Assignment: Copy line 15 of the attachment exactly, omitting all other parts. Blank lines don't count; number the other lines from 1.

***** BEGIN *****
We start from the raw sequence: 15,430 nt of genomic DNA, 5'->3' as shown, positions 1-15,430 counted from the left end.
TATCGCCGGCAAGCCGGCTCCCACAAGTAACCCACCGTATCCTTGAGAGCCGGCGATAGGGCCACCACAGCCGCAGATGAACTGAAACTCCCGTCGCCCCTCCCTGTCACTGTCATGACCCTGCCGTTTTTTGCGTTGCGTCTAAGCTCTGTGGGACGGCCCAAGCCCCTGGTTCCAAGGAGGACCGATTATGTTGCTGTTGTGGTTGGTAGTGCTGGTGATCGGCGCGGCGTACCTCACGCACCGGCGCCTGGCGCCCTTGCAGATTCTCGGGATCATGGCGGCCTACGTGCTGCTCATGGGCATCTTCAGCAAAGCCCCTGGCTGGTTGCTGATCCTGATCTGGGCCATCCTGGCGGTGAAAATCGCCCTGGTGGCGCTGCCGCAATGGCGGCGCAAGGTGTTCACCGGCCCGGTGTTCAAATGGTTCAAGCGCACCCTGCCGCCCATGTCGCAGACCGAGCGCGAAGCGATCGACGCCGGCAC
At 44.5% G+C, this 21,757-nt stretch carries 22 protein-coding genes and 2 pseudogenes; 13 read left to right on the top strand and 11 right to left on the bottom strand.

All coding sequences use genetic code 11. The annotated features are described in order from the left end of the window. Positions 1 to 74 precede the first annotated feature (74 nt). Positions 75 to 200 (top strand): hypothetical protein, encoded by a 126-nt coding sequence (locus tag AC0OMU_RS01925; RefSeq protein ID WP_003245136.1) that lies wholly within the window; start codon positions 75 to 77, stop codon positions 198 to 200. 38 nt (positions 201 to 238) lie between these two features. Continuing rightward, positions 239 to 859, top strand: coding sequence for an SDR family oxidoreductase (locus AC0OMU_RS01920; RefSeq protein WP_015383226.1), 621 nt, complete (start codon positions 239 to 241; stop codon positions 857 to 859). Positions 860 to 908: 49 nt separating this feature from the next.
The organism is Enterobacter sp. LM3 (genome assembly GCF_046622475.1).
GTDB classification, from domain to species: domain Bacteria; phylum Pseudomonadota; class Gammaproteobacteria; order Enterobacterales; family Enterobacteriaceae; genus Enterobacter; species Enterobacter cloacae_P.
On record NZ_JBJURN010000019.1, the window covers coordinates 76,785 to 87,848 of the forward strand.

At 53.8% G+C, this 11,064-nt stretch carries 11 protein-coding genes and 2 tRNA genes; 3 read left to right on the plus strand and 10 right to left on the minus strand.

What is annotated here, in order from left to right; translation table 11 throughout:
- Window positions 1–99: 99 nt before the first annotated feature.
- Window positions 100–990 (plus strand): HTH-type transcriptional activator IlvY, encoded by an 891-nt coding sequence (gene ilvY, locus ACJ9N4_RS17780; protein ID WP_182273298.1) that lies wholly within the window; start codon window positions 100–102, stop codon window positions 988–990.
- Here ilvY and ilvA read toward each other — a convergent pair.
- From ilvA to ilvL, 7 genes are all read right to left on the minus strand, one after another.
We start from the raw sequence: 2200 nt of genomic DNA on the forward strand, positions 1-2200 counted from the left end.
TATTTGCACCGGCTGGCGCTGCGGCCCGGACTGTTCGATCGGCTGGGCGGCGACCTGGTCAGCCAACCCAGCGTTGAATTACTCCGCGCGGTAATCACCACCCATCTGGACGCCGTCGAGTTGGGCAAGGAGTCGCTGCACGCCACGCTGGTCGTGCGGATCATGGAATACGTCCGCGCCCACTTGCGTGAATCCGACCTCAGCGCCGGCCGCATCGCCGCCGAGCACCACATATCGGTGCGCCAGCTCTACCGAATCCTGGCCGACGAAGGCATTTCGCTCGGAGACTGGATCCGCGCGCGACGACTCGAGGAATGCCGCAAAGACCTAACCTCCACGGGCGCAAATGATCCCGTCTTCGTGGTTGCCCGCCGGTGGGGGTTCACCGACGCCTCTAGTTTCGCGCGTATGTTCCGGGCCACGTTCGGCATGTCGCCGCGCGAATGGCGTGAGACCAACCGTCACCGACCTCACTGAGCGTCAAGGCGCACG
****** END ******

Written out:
TATTTGCACCGGCTGGCGCTGCGGCCCGGACTGTTCGATCGGCTGGGCGGCGACCTGGTCAGCCAACCCAGCGTTGAATTACTCCGCGCGGTAATCACCACCCATCTGGACGCCGTCGAGTTGGGCAAGGAGTCGCTGCACGCCACGCTGGTCGTGCGGATCATGGAATACGTCCGCGCCCACTTGCGTGAATCCGACCTCAGCGCCGGCCGCATCGCCGCCGAGCACCACATATCGGTGCGCCAGCTCTACCGAATCCTGGCCGACGAAGGCATTTCGCTCGGAGACTGGATCCGCGCGCGACGACTCGAGGAATGCCGCAAAGACCTAACCTCCACGGGCGCAAATGATCCCGTCTTCGTGGTTGCCCGCCGGTGGGGGTTCACCGACGCCTCTAGTTTCGCGCGTATGTTCCGGGCCACGTTCGGCATGTCGCCGCGCGAATGGCGTGAGACCAACCGTCACCGACCTCACTGAGCGTCAAGGCGCACG